As of 2017, women account for only 5.6 percent of CEO positions (23 female CEOs) at Standard & Poor’s 500 companies.  The paucity of women is not just a problem in cybersecurity; it is prevalent across the industry, especially in senior positions. Chapter 6, “Breaking the Glass Ceiling,” offers specific tips for women to get to the higher ranks. Again, mentorship is key to help women develop strength and contribute to the business even more.
The authors warn that women may face another daunting challenge even after they break the “glass ceiling.” Chapter 7, “On the Glass Cliff,” gives a pessimistic scenario: a woman fails a high-profile project at which her predecessors never succeeded, and she has to “leave the company and start again under a similar set of circumstances at a new company.” In my opinion, this chapter fails to provide concrete advice on how to overcome “the glass cliff,” beyond encouraging women not to give up their desires, and to maintain their integrity and the quality of their work. It would have been beneficial for employers and employees to understand what kinds of team-building and mentorship would help women in certain positions get their work done.
Some women can relate to Chapter 8, “Imposter Syndrome and Women.” The syndrome is explained thus: “people who achieve success – especially women – often tend to reflect on their achievements and begin to doubt their own abilities” due to their failure to internalize the success they have achieved through their abilities and aspirations. I have encountered and heard about accomplished women who tend to believe their achievements merely come from luck.  Since people around these women do not necessarily understand their inner struggles, they may find themselves distressed even more. As the authors emphasize, it is important to understand that even famous high achievers share this self-doubt and encourage women to take the next step by listing their achievements rather than diminishing themselves.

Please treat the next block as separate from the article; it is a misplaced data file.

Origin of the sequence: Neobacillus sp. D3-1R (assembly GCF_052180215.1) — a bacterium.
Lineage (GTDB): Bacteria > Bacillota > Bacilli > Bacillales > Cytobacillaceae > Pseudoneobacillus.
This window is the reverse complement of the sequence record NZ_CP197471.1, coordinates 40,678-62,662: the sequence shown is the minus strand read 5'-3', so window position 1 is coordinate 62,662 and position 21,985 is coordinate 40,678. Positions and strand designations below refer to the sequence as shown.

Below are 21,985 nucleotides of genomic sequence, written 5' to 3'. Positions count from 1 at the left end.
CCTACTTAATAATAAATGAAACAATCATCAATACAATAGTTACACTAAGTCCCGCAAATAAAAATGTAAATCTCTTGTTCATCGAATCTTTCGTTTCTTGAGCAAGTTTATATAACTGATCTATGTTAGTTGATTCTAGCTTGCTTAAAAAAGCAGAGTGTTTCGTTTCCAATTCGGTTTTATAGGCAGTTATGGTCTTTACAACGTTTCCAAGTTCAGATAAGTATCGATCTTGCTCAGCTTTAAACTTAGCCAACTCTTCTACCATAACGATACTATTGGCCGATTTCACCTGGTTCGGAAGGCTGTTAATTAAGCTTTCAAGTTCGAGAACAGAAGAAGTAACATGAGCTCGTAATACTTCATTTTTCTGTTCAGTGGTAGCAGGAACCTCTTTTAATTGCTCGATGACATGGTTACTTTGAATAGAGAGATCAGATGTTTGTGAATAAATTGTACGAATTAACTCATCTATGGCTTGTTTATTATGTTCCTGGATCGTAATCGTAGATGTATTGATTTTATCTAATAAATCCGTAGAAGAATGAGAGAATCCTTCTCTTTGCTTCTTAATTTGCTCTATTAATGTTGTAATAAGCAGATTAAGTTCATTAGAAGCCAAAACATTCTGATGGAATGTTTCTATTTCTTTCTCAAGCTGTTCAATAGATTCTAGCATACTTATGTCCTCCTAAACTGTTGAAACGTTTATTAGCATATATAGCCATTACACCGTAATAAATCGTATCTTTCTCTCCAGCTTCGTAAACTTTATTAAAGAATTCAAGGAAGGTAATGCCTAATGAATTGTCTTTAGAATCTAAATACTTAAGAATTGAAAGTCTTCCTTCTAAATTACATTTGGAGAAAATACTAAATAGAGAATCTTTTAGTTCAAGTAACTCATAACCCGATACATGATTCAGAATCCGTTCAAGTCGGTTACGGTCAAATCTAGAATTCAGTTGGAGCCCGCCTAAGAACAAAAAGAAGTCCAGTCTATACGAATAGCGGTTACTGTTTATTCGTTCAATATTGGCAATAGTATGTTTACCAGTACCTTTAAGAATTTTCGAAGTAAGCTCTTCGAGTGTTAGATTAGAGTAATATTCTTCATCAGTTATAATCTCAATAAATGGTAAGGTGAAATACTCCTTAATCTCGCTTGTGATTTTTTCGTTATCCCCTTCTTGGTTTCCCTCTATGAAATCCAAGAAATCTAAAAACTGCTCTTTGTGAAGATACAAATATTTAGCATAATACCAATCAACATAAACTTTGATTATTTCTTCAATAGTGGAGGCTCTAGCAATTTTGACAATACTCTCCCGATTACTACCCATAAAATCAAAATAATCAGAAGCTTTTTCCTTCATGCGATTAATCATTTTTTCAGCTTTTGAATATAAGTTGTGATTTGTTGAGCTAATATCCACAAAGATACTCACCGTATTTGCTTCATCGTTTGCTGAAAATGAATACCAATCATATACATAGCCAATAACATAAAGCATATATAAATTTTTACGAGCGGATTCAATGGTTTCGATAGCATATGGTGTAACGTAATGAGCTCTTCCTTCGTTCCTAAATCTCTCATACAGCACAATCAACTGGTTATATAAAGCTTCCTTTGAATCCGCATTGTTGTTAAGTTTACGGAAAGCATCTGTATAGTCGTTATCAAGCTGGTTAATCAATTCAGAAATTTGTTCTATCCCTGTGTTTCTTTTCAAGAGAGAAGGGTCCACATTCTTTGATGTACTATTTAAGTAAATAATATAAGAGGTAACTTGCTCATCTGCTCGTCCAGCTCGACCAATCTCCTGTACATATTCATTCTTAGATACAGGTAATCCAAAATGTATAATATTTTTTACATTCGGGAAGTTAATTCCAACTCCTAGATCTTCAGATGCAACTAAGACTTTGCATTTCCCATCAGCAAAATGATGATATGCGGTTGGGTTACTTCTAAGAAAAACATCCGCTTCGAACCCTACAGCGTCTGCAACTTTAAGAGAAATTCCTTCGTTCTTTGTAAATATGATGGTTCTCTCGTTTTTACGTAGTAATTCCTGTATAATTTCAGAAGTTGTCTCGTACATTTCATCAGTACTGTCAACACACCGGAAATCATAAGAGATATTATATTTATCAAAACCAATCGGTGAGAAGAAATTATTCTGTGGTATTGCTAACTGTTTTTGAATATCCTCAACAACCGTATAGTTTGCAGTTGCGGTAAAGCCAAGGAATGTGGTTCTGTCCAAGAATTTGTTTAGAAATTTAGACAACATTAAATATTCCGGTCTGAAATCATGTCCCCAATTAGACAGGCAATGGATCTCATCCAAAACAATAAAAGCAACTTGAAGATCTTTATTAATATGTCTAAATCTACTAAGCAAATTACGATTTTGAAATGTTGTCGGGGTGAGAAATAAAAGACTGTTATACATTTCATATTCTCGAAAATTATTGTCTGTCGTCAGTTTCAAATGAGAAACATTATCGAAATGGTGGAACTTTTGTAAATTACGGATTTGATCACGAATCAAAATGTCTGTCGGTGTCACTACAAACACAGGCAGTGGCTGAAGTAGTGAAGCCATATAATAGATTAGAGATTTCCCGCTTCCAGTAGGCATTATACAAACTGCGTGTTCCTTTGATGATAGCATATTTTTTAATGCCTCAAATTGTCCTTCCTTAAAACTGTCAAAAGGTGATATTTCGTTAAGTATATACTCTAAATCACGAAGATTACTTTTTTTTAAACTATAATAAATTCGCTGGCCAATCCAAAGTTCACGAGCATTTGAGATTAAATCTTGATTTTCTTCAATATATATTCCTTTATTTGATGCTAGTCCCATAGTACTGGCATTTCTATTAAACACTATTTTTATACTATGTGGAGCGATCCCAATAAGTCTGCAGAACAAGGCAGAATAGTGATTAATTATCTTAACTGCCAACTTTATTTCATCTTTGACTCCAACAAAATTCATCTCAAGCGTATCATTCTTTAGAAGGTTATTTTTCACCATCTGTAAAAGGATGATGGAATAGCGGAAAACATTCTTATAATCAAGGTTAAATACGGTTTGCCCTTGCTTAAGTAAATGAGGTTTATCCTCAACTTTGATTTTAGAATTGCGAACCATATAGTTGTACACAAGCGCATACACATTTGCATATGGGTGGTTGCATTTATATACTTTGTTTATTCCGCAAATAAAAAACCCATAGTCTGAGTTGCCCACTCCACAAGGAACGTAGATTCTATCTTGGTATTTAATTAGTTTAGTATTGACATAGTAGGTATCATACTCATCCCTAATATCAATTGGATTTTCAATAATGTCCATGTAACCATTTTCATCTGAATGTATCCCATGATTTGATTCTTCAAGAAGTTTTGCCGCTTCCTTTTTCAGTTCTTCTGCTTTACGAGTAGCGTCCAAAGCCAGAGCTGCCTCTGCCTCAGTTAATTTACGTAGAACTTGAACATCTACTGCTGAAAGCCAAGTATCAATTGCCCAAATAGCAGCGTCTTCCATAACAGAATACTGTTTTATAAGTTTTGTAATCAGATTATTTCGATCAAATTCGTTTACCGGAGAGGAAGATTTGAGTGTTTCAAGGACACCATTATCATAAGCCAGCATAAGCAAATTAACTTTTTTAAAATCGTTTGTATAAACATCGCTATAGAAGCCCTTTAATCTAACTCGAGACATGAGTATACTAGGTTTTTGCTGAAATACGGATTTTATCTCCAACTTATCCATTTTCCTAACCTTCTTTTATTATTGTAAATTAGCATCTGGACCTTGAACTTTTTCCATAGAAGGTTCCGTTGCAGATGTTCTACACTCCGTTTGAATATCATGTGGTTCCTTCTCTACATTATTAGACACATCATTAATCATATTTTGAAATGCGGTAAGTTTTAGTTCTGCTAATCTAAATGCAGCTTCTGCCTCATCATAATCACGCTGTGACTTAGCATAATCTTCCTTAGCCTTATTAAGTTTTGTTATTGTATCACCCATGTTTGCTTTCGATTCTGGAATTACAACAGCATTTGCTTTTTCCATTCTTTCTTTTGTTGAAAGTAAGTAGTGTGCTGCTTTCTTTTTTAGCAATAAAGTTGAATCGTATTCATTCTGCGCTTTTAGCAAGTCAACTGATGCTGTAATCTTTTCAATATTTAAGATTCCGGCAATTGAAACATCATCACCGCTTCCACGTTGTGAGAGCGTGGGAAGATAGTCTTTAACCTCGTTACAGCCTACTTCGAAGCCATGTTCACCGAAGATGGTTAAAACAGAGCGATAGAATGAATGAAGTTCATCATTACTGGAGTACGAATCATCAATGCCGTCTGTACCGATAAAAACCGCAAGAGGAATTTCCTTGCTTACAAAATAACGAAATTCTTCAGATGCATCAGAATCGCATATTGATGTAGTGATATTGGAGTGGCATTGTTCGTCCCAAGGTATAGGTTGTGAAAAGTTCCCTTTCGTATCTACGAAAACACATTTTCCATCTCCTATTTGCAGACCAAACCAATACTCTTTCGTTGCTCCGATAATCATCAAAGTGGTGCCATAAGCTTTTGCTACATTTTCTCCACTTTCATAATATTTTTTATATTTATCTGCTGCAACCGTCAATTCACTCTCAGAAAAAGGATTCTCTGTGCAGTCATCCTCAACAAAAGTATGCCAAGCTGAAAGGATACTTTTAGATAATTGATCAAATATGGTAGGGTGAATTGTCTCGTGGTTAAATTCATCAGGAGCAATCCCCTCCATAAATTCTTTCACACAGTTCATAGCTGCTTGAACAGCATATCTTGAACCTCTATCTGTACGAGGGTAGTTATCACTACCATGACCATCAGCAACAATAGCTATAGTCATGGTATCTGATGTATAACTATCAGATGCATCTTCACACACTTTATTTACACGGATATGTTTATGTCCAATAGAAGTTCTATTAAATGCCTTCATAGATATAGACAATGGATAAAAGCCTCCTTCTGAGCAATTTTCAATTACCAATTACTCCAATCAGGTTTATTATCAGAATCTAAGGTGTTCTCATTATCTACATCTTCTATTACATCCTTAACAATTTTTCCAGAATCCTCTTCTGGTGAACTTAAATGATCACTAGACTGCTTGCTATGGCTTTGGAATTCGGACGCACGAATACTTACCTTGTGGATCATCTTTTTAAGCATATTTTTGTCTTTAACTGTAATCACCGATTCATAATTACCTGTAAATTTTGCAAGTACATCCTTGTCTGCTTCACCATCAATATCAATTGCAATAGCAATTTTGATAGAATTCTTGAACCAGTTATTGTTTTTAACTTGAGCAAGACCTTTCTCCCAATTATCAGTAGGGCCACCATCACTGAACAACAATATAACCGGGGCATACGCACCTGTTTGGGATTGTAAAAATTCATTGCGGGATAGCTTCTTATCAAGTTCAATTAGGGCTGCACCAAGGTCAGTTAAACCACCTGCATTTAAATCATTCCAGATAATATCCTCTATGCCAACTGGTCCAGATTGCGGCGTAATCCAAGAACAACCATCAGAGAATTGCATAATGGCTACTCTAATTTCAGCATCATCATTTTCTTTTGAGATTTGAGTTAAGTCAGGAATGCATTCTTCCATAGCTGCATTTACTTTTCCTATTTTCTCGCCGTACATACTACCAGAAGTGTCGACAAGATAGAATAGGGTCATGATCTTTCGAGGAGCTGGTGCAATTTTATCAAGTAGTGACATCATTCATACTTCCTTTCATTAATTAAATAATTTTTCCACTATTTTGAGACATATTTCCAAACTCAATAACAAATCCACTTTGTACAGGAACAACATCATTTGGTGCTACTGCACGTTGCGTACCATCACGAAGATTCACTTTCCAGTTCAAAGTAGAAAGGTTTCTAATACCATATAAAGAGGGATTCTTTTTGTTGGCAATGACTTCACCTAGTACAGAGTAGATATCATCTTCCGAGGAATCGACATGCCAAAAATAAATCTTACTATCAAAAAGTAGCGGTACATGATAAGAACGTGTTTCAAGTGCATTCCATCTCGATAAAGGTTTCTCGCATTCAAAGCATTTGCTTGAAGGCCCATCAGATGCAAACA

Some statistics and facts in Chapters 6 through 8 may sound daunting to young women who are interested in STEM and cybersecurity careers. Remember, these numbers and data are presented to serve as food for thought. They are meant to help parents, teachers, employers and colleagues understand challenges women currently face as well as to prepare them to tackle potential problems they may encounter in the future.
There remain unanswered questions about the sociocultural pressures outside of the United States. People from other countries may not necessarily be able to find specific examples relevant to themselves. Nonetheless, the information shows there are champions or partners with whom those people may want to team up outside their organization or country.